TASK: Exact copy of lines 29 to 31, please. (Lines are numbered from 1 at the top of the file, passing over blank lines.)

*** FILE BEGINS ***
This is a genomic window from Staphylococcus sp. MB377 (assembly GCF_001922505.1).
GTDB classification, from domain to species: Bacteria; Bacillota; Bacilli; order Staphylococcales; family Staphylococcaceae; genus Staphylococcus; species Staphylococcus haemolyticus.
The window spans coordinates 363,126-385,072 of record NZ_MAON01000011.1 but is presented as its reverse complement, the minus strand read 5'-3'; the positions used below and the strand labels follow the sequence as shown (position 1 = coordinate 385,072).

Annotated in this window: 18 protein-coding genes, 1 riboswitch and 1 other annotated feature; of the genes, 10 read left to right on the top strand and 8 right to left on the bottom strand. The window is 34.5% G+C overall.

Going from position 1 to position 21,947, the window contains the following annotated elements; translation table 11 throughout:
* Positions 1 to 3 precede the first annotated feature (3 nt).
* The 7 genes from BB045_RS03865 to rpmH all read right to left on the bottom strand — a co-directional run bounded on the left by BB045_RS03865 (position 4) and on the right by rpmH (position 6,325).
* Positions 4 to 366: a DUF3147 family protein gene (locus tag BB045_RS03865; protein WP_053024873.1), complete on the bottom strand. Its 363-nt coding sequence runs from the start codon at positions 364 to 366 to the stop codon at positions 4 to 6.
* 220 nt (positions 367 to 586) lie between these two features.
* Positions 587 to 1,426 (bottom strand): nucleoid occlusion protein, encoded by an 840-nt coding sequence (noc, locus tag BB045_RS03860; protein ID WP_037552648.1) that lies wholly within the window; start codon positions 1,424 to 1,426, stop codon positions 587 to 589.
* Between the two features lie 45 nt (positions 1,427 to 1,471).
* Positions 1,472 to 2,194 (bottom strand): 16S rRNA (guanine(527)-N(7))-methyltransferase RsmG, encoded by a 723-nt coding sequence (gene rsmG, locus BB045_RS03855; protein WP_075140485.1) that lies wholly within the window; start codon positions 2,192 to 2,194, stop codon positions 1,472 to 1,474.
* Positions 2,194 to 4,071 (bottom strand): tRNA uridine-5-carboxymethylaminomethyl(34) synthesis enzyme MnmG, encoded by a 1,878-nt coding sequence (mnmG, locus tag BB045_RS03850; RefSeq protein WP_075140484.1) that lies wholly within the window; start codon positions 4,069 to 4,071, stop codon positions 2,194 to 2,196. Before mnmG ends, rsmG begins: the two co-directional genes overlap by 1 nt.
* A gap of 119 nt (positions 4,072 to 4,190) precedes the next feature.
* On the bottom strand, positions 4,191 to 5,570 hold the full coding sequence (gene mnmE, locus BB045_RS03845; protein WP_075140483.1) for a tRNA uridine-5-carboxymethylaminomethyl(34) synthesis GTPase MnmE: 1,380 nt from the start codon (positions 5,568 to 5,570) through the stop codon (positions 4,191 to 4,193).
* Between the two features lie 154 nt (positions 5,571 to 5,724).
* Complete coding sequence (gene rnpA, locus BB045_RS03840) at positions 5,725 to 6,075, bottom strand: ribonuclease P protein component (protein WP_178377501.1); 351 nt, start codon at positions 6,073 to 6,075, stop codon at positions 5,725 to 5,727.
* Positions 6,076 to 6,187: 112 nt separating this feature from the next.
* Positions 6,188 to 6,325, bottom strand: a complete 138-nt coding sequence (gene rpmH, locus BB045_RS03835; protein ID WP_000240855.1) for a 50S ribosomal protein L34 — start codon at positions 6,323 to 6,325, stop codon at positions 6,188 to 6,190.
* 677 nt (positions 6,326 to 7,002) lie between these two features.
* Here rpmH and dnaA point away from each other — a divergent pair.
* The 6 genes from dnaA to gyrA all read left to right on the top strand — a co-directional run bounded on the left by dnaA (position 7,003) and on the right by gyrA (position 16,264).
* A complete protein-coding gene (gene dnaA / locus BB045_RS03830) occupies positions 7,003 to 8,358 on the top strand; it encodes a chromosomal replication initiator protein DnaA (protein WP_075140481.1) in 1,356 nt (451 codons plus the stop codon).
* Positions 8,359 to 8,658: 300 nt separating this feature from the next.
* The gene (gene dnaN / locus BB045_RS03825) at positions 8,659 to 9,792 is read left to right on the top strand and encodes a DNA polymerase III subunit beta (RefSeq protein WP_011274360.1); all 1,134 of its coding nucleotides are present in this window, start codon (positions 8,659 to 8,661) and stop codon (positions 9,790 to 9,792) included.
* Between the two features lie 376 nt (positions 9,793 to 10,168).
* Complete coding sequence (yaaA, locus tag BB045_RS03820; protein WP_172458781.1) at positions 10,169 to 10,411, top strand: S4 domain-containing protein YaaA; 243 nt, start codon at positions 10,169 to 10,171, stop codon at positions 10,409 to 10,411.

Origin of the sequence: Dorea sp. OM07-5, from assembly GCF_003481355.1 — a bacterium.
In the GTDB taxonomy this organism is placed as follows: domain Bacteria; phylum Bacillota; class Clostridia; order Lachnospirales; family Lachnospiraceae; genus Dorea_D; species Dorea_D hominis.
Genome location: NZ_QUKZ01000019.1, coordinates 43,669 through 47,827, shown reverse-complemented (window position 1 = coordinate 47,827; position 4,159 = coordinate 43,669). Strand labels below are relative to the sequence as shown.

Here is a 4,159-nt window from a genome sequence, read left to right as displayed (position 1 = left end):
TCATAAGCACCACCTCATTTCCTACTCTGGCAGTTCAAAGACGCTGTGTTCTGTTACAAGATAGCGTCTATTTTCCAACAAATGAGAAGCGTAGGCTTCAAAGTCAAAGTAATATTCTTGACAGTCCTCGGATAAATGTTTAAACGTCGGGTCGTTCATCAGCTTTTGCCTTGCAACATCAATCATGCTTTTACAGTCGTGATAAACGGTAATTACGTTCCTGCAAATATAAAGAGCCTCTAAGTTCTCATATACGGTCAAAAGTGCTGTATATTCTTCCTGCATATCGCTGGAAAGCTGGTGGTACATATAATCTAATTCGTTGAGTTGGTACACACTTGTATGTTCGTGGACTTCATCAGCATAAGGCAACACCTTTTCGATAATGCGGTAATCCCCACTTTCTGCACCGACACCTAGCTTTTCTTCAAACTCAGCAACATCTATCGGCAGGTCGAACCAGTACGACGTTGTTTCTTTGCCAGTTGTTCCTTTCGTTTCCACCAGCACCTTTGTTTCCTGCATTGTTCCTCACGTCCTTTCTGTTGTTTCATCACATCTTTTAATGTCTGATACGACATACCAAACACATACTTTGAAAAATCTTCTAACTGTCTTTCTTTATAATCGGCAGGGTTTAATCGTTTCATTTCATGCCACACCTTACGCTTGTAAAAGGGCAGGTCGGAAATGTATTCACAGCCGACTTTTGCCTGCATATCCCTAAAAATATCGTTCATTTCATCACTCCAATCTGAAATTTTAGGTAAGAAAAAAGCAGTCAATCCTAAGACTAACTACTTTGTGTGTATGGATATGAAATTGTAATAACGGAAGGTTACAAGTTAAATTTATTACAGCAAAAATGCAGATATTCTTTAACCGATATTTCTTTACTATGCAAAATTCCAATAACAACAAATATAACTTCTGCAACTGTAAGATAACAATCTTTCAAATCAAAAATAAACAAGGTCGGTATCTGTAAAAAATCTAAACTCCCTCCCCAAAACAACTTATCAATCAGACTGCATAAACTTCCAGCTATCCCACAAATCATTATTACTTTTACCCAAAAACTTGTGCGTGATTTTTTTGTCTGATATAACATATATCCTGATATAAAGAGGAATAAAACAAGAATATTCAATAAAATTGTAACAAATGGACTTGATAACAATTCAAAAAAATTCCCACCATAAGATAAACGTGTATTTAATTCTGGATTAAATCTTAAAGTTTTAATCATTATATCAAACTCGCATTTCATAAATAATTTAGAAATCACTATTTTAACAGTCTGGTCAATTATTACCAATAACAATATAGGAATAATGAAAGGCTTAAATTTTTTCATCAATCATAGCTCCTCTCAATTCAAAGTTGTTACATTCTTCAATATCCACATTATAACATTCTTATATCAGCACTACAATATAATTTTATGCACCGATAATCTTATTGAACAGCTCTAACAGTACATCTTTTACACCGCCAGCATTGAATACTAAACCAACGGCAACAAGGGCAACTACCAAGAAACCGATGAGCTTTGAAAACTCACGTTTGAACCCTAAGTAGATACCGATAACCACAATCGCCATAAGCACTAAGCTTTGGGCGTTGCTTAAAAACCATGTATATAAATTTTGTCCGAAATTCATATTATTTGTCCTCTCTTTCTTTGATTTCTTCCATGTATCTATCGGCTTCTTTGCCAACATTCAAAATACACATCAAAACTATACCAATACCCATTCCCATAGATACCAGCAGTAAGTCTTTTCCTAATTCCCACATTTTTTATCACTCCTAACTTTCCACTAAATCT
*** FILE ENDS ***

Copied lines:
In the GTDB taxonomy this organism is placed as follows: domain Bacteria; phylum Bacillota; class Clostridia; order Lachnospirales; family Lachnospiraceae; genus Dorea_D; species Dorea_D hominis.
Genome location: NZ_QUKZ01000019.1, coordinates 43,669 through 47,827, shown reverse-complemented (window position 1 = coordinate 47,827; position 4,159 = coordinate 43,669). Strand labels below are relative to the sequence as shown.

Here is a 4,159-nt window from a genome sequence, read left to right as displayed (position 1 = left end):